Search Site   
Current News Stories

Views and opinions: The latest European fashions not from the Parisian runway

Views and opinions: Battle with alcoholism is usually lifelong struggle
Views and opinions: Not giving up is the best course - but it’s not easy
Views and opinions: Your babies leaving the nest is stressful, but OK
Views and opinions: Dog Days of middle summer typically begin at turn of July
Views and opinions: How to shake out the dudes from the genuine cowhands
Views and opinions: Old-fashioned crafts live on for Silver Dollar City
Views and opinions: Upbeat country tunes can buoy the suffering spirit
Views and opinions: Fish tales are mainly what this biography has to offer
Views and opinions: The burden of good citizenry falls on the press and people
Views and opinions: Corn and Soybeans still ov 90% planted
   
News Articles
Search News  
   
Ohio Pork Congress is planned as ongoing producer education
 
By CELESTE BAUMGARTNER
Ohio Correspondent

COLUMBUS, Ohio — The 2013 Ohio Pork Congress is set for Feb. 12-13 at the Crowne Plaza North in Columbus. Anyone interested in the pork industry will want to see and learn about the latest pork industry technology.

On Feb. 13, producers are invited to the Pork Congress Symposium, a day of educational seminars featuring experts from around the country. The trade show will offer the latest information from agribusinesses throughout the nation.

During the morning session Mark Klassen, animal handling and welfare specialist for Elanco Animal Health, will be talking about animal handling, said Dale Ricker, Ohio State University program specialist. Millions of dollars are lost in the industry during transport and handling.

“It is trim loss,” Ricker explained, “bruises that would have to be cut out of the carcass. Mark has been working with producers and packers all across the United States, Canada and Mexico. He helps them focus on ways to decrease transport losses, which will also improve animal welfare and increase the number of what we call full-value pigs, pigs with no sort or trim loss.”

Next, Dallas Hockman, vice president of industry relations with the National Pork Producers Council, will discuss the unintended consequences of the sow housing stipulations that food companies and chains have mandated to pork suppliers, Ricker said. “Dallas Hockman has tried to have a working relationship with these companies as they come to decisions as to whether they should demand specific housing requirement from their suppliers,” he said.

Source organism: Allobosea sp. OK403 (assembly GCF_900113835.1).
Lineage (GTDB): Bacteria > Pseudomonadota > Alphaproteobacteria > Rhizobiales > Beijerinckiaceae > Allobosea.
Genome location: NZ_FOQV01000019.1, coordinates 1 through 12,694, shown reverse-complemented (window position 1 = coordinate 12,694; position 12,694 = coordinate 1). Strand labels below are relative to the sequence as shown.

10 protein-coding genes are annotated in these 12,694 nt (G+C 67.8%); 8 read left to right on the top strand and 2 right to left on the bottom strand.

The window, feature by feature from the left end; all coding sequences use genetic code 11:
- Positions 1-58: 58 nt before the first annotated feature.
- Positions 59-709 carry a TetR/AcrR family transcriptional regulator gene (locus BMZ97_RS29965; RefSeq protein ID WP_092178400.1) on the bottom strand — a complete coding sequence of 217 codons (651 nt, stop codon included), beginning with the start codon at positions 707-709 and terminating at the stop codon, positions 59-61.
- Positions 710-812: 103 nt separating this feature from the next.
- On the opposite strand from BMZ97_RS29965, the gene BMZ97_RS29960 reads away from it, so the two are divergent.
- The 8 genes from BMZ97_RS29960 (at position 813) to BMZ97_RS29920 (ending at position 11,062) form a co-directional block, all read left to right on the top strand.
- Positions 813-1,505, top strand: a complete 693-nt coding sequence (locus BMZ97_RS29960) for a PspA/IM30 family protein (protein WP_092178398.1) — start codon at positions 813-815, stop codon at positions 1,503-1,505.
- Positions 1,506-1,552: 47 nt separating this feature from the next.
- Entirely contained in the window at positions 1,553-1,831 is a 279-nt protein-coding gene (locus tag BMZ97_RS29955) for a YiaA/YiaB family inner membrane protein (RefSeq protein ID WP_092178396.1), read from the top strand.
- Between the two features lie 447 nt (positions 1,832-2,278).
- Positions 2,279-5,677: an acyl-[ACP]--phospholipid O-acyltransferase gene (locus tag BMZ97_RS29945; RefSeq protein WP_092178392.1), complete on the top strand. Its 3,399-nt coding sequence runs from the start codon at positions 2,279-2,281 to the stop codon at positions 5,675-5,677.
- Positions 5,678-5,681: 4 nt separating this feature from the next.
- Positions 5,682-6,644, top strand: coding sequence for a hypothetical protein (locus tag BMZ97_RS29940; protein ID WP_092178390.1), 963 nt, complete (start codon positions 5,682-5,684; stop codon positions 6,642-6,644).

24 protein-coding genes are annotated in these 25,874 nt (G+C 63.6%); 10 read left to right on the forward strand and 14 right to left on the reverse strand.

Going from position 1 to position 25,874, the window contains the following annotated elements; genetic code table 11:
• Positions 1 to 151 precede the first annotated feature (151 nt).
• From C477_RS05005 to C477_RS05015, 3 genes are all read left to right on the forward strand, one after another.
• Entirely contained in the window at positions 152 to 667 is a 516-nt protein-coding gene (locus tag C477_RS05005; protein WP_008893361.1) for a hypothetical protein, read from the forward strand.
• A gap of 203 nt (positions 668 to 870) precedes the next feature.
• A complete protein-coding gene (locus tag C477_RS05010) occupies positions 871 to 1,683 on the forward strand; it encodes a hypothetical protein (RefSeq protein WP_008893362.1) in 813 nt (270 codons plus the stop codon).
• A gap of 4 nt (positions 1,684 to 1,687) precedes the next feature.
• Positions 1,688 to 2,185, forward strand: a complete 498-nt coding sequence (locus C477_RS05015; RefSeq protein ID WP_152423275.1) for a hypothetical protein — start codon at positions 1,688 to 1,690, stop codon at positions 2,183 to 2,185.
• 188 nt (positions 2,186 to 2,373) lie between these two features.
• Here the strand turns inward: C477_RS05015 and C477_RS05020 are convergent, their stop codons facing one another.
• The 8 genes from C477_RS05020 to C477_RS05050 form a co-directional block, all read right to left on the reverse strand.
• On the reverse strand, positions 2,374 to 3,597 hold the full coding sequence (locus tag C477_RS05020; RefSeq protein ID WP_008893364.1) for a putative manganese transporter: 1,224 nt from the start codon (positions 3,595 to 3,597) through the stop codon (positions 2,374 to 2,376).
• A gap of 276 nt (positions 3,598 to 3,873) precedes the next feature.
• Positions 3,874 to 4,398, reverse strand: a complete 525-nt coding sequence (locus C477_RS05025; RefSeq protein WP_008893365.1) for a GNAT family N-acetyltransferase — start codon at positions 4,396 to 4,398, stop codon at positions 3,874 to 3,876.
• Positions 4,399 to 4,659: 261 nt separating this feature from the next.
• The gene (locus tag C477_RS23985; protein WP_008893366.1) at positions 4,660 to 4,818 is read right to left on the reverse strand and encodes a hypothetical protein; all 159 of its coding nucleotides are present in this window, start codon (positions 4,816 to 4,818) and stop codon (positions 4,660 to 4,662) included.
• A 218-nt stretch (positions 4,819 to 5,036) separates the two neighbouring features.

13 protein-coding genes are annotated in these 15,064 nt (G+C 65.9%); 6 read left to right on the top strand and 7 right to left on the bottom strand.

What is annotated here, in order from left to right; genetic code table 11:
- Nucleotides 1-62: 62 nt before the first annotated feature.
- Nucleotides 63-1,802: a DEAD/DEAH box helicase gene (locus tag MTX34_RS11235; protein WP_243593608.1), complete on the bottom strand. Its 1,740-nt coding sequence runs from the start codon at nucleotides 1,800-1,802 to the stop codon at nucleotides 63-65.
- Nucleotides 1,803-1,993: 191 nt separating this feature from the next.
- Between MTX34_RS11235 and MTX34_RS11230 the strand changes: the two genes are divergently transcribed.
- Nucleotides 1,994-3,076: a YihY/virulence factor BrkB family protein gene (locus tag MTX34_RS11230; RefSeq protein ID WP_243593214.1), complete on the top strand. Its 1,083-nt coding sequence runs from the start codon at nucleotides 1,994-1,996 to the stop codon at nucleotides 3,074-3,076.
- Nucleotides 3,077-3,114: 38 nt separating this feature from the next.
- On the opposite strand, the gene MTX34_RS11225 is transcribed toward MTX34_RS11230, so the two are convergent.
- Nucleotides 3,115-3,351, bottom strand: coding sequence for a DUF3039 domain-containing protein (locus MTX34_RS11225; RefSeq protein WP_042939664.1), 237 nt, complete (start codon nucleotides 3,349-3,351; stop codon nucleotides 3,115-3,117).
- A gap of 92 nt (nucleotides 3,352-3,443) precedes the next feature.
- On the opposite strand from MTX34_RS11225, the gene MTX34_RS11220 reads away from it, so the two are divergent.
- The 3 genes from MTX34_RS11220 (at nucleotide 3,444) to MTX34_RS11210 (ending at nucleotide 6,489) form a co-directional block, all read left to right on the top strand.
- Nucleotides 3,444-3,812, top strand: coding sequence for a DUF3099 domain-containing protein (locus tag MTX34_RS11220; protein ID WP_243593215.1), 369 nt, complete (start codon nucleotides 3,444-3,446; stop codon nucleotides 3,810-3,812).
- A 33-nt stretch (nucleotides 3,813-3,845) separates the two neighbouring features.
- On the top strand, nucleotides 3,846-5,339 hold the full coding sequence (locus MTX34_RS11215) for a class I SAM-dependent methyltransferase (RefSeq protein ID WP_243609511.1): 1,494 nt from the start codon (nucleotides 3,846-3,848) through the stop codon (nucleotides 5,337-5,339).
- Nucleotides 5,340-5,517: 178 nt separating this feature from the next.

The next presenter is Dennis DiPietre, economist with Knowledge Ventures LLC. He consults full-time nationally and internationally with leading production companies, packers, genetics and pharmaceutical companies, as well as industry associations. “He is good at looking at and helping folks with innovation, precision production and marketing, cost containment, optimizing, modeling and negotiation,” Ricker said.

Breakout sessions in the afternoon will cover a variety of topics. Terry Mescher, Ohio Department of Natural Resources conservation engineer, will talk on future manure application consideration and new technology.

“In Ohio we have issues with Grand Lake St. Marys and Lake Erie,” Ricker said. “A good percentage of our pig farms are in those watersheds, or on water that drains into those watersheds.”
Bill Knapke, Cooper Farm’s environmental manager, and Dave Neef, Hord Livestock, will address brokering manure to grain farmers. “Getting Real Money from Livestock Manure” will be the topic of Glen Arnold, manure nutrient specialist with OSU extension.
In another session DiPietre will be discussing economics; Matt Ridder, also with Elanco, and Klassen will continue the discussion on the hidden costs of attrition.

Annual awards to pork industry leaders and outstanding pork producers will be presented at the Awards Luncheon during the symposium. For additional information about the Ohio Pork Congress, contact the Ohio Pork Producers Council at 800-320-7991 or visit www.ohiopork.org

Early registrations are due Jan. 20.
1/16/2013